Terry Atkinson was a founding and key member of Art and
Language, a group of pioneering conceptual artists founded in
the late 1960's, who investigated politics and power of language
and how that was open to negotiation and debate.  For this group,
language and images were in and of themselves political
phenomena, and the same were inherent and integral to the
politics of painting and expression.  The group questioned the
critical assumptions of mainstream art practice and criticism. Short-
listed for the Turner Prize in 1985, Atkinson believes that,
“through art, it is possible to further our understanding of the
complex social and political world.  Today, Atkinson continues to
produce paintings that engage their audience both politically and


Stuart Brisley, one of the most influential artists of the 60’s – 70’s,
is widely regarded as the "founder" of performance art in this
country, perhaps most notorious for his disturbing physical
performances, examining the body politic and images of power.  
Brisley’s work dealt with challenging the human body in a physical,
psychological and emotional manner, pushing the limits of what
the body could endure, as a metaphor for the individual’s [human’
s] vulnerability. Brisley’s exploration of the essential qualities of
what it means to be human by challenging the human body in
physical, psychological and emotional ways. In much of his
performance work, Brisley establishes a dialogue of action and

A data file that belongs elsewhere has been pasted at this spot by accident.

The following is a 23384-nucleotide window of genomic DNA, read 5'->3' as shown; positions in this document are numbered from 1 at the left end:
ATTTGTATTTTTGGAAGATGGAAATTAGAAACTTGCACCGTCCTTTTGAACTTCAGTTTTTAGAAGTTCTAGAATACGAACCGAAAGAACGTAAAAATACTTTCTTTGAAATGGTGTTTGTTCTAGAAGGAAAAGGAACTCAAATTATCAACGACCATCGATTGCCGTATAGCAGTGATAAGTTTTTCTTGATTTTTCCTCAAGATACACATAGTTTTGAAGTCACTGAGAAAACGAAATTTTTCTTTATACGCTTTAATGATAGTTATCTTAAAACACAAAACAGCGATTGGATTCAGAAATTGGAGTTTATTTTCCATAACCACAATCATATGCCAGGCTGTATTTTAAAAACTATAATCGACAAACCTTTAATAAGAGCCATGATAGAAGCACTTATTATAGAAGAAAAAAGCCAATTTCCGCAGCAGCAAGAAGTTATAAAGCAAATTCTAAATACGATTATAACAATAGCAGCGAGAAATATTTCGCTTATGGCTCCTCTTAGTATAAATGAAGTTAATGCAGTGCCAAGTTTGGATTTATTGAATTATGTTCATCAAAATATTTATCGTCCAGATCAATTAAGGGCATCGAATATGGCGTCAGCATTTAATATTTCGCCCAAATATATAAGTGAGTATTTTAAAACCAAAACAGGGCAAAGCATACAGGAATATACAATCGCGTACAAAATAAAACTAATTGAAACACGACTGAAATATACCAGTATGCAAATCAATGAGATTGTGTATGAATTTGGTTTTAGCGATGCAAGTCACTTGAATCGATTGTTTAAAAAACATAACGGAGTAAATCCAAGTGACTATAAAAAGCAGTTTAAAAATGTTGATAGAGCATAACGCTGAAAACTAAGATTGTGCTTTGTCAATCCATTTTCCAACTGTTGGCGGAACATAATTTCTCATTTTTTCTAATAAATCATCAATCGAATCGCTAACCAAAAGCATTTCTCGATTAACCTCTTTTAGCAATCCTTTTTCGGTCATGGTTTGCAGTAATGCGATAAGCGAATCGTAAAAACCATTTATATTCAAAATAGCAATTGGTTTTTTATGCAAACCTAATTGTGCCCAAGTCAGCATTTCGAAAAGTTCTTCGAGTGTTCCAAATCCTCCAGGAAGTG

reaction with his audience that pushes the boundaries of
conventions of social behaviour.  Archive footage of his earlier
performances will also feature.


The elusive and contrary nature of the digital medium and its
unsettled relationship with both ourselves and with the physical
world forms the basis for the recent work.  Computer programs
are written to generate unique events in ‘real time’ on screens,
projections and inkjet prints that focus on the intrinsic properties
of these digital media.   The programs operate at the primary
scale of the medium’s smallest visual element (the pixel or inkjet
dot) by treating each element as a separate individual entity.  The
medium is no longer transparent but opaque.  This is an interest
of Head’s that has persisted in various forms in his career which
culminated in his viral digital photographs that were shown in his
Whitechapel Gallery solo exhibition in 1992 and when he
represented Great Britain in the Venice Biennale in 1980.